More than 700,000 Coloradans have medical debt. A new bill is seeking to remove that debt from their credit scores and credit reports.

The state House of Representatives passed House Bill 1126 on February 28. If enacted, the bill would prohibit consumer reporting agencies in Colorado from including medical debt in credit reports and require debt collectors to notify Coloradans that medical debt will no longer be included in credit reports.

The bill is now being sent to the Senate for consideration.

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 “Medical debt is not an indication of a person’s ability to pay,” said bill sponsor Rep. Naquetta Ricks, D-Aurora. “We’re not saying that people are not responsible for their medical debt … we just don’t want it to be a noose around your neck everywhere you go.”

 Unpaid medical bills sent to collections are shared with consumer reporting agencies that generate credit scores and reports used by banks, landlords, employers, and other companies. Ricks said the negative impacts medical debt has on these credit scores and reports result in people being denied everything from business loans to insurance licenses to housing.

Medical debt is the leading cause of bankruptcy nationwide. In Colorado, over 12% of residents are in collections for medical debt, and the state’s combined medical debt totals $1.3 billion, according to a 2022 report from the federal Consumer Financial Protection Bureau.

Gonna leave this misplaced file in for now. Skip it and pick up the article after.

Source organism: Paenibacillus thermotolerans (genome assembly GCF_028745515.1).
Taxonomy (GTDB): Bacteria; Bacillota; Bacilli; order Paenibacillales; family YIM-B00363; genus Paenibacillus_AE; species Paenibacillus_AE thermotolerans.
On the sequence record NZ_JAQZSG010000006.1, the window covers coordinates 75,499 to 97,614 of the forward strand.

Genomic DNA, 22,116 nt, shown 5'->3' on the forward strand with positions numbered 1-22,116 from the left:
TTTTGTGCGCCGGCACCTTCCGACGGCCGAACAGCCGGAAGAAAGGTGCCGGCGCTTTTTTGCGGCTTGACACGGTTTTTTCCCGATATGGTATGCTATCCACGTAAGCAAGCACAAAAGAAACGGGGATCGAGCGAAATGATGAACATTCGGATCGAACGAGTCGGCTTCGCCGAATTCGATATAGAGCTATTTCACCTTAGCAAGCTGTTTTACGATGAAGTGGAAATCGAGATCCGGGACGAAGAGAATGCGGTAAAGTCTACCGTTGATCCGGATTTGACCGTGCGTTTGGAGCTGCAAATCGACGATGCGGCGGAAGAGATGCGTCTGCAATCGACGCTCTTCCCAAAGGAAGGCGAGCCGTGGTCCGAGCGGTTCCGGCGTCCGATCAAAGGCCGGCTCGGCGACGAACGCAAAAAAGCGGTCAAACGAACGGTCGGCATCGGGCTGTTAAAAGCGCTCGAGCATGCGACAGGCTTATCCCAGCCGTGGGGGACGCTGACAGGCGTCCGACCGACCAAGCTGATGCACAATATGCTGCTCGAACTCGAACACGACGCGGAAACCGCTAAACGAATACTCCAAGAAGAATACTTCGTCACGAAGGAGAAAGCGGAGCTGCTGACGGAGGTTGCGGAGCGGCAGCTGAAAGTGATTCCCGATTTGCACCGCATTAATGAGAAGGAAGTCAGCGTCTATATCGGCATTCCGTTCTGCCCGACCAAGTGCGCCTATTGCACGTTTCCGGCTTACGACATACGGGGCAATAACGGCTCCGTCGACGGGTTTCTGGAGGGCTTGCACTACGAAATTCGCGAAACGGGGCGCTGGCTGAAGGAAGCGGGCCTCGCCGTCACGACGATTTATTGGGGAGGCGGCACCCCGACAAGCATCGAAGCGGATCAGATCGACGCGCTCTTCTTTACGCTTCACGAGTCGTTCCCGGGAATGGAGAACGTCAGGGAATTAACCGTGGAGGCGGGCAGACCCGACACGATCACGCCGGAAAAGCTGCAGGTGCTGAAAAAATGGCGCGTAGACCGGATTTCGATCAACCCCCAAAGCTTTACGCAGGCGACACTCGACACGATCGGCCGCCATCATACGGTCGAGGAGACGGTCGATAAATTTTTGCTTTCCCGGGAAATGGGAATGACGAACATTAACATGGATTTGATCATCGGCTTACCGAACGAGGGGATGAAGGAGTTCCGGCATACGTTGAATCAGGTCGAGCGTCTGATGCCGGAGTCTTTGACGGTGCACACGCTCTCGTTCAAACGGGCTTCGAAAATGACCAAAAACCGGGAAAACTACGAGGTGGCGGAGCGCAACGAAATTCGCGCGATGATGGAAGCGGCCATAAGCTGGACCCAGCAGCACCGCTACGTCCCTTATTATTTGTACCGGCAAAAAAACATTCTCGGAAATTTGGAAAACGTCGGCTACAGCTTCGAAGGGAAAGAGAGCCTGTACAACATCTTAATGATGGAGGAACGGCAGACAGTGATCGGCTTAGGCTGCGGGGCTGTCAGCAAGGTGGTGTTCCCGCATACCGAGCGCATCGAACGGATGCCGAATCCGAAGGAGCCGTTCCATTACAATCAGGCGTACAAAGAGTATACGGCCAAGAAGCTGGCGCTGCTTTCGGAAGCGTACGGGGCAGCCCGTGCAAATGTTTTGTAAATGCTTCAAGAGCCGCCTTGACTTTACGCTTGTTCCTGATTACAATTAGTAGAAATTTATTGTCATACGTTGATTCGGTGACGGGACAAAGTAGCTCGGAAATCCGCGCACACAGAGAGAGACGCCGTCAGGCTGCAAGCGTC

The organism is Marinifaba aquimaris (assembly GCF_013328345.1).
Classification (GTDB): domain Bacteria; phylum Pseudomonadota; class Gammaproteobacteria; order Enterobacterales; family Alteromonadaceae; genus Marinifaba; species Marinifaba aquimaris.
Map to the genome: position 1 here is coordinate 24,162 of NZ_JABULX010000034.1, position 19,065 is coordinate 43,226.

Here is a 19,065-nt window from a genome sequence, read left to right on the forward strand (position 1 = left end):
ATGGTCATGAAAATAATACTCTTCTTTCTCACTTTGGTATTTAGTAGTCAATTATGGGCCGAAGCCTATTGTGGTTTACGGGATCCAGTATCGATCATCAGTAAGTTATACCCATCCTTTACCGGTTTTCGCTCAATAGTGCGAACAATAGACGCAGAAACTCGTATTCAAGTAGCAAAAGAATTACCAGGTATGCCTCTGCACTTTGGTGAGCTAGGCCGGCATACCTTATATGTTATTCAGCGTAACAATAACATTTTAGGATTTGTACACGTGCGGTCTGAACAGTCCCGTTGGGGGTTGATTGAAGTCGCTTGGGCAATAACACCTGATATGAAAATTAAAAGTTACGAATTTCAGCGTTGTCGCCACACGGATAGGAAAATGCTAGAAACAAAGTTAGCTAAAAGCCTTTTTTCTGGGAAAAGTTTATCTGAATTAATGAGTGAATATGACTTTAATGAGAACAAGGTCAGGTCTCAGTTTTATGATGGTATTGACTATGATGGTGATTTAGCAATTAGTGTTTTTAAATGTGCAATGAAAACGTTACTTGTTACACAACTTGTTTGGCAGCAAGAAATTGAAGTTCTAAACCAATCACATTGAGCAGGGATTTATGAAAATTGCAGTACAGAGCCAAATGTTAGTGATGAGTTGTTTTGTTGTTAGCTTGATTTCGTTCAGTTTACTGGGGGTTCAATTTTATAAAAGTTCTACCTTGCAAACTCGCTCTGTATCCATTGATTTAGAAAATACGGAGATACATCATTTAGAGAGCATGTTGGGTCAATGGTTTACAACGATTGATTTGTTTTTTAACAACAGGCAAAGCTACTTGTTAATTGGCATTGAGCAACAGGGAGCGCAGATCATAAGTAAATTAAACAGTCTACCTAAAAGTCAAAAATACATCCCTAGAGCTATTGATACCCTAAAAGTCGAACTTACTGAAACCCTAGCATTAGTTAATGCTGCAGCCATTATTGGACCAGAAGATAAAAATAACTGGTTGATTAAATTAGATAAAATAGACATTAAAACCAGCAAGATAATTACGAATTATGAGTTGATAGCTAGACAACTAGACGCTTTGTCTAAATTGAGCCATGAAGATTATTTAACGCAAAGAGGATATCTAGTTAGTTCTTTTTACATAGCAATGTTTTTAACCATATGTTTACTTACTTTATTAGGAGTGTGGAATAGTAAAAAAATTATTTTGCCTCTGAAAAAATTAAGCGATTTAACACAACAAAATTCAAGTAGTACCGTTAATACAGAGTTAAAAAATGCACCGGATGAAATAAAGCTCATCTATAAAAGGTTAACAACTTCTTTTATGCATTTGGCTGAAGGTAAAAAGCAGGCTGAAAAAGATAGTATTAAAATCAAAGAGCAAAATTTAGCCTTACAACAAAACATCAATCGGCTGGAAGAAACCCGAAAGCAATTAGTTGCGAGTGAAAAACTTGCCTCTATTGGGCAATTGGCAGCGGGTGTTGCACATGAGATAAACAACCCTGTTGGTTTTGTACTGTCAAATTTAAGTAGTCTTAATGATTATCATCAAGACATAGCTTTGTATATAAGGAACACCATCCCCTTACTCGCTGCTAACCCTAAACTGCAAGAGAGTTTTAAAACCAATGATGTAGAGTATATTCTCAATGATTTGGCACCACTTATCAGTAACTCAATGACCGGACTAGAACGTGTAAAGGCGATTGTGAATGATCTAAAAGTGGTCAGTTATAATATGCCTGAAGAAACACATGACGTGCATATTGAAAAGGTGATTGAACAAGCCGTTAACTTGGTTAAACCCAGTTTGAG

The House voted 46-18 to advance the bill on Tuesday, with all Democrats in support of the bill and all but one Republican in opposition. Opponents argued that while medical debt does not indicate financial irresponsibility, it can still indicate financial instability.

“It is still a financial liability. If you’re going to go and get a car loan, the bank or whatever institution you’re borrowing from needs to make sure that you have the capability to repay that debt,” said Rep. Lisa Frizell, R-Castle Rock, who voted against the bill. “We need to have some sort of level playing field for lenders, or else they’ll just simply stop lending.”

The bill is opposed by the Emergency Medical Services Association of Colorado, while other groups sought to amend the bill, including the Colorado Bankers Association, Colorado Mortgage Lenders Association and Colorado Creditor Bar Association.

Organizations supporting the bill include the Colorado Hospital Association, Chronic Care Collaborative, Colorado Center on Law and Policy, Leukemia and Lymphoma Society, Colorado Children’s Campaign, Colorado Coalition for the Homeless, Colorado Community Health Network, Mental Health Colorado and Healthier Colorado.

The only Republican who voted in support of the bill was Rep. Ron Weinberg, R-Loveland, who also sponsored the bill alongside Ricks.

“It’s absolutely ridiculous once it gets onto your consumer report,” Weinberg said of medical debt. “There’s no reason for this to be on the report since it can fluctuate. You call the medical facility, you get charged $100,000, you negotiate down to $5,000. This is a no brainer one for me.”

The advancement of HB 1126 comes as the legislature is also considering a bill to cap interest rates for medical debt at 3% (see related article) — down from 8% — and implement other consumer protections. That bill, Senate Bill 93, passed out of committee last week and is scheduled to be considered by the full Senate on March 9.

– Ellen Glover